CPTED: Benefits and Limitations

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Introduction

The maxim: prevention is better than cure; aptly applies to crime against persons and property- crime events could lead to fatalities and irreparable loss respectively. In this regard, crime experts and researchers propose and apply several crime prevention models. Crime Prevention through Environmental Design (CPTED) has been gaining currency among criminologists for the last four decades. Gibson and Johnson (2013) observes that CPTED is recognized internationally for its principles that are useful in designing built interior and exterior environment as far as taking safety measures and discouraging criminal and anti-social behavior are concerned. This paper reviews literature on CPTED so as to critically examine its approaches, theoretical grounding, strengths or benefits, and weaknesses or criticism.

Methodology

A systematic analysis will be used as a method for interrogating conceptual and empirical evidence available on CPTED. For the purposes of this discussion, the systematic analysis adopts directed content analysis to search, select and analyse literature. The sources of literature for this review include academic texts, journal articles, magazine articles, conference papers and government reports. The articles search was limited to literature written in English and dated 1970 to date. Directed literary search targeted materials from journal websites, electronic databases, and institutional websites. The CPED content searched include definitions, theory, principles, application, benefits, and criticisms. The findings are then organized and presented thematically.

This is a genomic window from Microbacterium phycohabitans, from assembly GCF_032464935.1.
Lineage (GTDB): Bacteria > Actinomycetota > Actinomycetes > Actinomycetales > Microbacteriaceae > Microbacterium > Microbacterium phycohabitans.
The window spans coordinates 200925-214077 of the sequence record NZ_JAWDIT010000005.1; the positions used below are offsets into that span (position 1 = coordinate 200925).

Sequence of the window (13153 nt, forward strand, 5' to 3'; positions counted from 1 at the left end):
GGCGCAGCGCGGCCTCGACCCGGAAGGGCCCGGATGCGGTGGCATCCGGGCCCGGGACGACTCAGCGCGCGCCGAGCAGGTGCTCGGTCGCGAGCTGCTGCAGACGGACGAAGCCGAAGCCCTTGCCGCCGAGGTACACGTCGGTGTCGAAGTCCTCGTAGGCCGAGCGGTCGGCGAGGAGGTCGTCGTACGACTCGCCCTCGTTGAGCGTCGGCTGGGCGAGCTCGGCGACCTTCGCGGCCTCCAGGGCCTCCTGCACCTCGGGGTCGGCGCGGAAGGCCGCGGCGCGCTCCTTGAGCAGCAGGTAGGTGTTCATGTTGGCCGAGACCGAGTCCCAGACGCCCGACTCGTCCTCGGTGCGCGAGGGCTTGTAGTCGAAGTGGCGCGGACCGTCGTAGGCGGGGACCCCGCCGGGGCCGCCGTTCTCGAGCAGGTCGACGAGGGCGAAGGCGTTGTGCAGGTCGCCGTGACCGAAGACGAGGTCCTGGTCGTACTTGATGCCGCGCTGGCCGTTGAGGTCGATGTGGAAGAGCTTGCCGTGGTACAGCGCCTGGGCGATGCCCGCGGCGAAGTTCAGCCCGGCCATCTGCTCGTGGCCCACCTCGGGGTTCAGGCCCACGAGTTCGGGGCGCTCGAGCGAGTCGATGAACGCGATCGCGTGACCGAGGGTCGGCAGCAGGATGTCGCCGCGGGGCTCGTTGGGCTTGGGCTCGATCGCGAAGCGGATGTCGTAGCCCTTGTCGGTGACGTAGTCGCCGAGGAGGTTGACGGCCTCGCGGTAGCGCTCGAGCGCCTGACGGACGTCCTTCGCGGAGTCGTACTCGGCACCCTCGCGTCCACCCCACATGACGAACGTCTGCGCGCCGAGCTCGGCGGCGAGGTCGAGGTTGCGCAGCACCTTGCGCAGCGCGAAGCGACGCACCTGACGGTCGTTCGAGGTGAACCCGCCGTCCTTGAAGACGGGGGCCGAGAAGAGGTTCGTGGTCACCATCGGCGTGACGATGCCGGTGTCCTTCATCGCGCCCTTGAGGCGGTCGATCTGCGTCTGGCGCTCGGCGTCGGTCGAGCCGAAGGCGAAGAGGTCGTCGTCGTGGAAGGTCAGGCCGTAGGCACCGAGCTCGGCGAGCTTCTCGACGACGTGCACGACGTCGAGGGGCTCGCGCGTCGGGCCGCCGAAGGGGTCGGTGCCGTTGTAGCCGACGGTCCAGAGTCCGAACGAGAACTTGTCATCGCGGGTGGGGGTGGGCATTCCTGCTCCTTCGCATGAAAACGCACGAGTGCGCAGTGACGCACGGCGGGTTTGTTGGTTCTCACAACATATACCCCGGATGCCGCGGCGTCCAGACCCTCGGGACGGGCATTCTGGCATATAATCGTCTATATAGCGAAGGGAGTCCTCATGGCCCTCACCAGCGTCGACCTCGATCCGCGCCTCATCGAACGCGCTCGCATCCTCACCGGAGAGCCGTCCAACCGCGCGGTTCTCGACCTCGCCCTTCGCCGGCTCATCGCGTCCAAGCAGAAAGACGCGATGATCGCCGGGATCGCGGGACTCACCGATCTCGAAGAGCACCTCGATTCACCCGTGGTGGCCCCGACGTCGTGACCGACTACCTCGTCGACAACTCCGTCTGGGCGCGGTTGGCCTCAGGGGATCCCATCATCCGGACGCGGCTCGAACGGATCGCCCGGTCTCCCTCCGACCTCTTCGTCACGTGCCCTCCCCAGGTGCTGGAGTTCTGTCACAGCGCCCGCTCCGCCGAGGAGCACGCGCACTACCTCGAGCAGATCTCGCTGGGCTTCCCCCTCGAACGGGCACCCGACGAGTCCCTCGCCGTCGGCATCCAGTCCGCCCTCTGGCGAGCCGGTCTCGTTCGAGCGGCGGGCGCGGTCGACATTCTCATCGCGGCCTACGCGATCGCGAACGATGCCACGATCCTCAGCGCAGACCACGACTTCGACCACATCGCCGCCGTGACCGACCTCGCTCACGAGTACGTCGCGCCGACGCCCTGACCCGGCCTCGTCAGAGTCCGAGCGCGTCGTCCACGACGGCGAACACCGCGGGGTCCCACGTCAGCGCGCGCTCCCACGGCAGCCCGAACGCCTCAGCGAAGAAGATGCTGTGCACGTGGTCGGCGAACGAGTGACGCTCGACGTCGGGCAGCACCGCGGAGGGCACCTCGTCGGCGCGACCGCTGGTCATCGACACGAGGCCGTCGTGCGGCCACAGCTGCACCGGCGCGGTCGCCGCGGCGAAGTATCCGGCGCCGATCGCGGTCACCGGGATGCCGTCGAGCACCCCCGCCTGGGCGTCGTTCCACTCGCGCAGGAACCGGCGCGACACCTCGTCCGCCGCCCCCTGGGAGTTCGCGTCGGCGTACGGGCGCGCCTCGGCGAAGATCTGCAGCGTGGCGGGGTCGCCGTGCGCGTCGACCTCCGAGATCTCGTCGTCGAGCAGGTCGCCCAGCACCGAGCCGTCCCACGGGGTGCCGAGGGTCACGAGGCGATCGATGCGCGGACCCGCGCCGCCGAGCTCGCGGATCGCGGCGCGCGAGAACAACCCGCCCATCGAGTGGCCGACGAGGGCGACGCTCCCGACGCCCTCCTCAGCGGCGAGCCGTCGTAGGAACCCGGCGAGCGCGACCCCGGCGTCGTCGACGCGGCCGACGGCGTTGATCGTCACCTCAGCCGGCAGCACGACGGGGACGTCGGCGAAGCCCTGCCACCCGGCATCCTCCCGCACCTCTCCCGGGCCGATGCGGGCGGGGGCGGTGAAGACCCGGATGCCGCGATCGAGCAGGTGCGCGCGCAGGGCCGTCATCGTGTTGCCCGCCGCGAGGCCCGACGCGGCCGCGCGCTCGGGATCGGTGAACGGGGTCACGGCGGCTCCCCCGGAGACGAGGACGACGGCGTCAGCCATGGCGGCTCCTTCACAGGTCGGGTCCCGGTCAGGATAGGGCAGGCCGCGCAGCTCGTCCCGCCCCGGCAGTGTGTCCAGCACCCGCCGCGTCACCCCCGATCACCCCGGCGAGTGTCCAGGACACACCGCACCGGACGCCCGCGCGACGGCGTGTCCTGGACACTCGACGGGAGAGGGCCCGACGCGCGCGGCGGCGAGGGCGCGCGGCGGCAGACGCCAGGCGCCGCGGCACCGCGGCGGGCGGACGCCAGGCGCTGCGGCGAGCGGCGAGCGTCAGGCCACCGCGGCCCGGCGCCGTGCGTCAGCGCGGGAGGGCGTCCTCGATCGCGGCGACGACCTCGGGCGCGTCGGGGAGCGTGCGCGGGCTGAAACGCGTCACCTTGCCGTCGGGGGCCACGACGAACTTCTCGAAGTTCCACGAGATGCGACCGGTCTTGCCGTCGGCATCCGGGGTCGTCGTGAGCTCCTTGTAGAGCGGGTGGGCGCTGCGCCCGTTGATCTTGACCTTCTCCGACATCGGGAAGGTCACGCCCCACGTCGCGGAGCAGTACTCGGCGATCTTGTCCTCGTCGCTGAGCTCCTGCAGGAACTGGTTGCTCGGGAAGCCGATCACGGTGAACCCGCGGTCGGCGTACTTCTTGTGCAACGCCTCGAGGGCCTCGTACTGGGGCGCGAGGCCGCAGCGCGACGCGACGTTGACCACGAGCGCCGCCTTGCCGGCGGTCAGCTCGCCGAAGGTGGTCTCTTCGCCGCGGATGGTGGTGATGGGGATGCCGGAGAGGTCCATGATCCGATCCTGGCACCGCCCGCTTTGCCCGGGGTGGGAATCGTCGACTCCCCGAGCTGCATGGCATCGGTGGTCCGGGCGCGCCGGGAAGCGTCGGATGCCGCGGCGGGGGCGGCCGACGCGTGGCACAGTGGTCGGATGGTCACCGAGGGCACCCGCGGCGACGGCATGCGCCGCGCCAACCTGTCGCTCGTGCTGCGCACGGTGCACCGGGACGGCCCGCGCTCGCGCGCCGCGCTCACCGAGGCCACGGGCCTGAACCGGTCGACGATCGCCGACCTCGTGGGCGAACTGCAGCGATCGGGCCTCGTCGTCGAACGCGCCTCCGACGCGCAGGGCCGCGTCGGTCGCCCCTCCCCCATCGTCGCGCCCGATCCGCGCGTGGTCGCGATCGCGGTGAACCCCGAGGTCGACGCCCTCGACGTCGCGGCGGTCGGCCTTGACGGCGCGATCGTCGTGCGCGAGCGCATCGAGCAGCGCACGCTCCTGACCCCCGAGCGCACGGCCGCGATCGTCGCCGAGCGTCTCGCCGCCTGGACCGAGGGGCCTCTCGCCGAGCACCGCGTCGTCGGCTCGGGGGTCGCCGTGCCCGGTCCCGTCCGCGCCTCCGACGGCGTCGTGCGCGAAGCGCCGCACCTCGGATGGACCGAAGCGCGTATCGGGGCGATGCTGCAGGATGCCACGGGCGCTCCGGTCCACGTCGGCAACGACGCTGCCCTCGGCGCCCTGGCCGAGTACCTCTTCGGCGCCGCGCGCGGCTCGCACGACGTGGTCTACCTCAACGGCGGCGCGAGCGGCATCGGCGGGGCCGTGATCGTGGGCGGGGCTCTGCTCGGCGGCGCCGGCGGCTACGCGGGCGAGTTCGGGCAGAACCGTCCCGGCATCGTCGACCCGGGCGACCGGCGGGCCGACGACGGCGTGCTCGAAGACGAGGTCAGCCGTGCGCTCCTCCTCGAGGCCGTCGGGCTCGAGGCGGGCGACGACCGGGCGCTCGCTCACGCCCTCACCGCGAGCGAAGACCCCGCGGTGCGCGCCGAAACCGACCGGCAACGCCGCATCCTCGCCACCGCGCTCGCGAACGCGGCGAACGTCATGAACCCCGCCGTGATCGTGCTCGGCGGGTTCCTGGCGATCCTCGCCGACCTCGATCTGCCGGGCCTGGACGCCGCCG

Theoretical basis of CPTED

CPTED is located within the theories of environmental criminology. The National Institute of Justice (2009) identifies some of these theories: Situational Crime Prevention Theory, Routine Activity Theory, Broken Windows Theory, Social Disorganization Theory, Crime opportunity Theory and Broken Windows Theory. Various concepts in these theories find expression in CPTED’s principles. Situational Crime Prevention Theory (SCPT), for instance, posits that employing discrete environmental and managerial changes reduces opportunities for crime occurrence by making criminal activity less attractive (Clarke, 1997). The theory proposes that public disorder and crime are preventable by reducing the environmental and situational opportunities existing before criminal or disorderly activity occurs. Thus, the focus of SCPT like CPTED is on the settings predisposing crime and not on the criminal.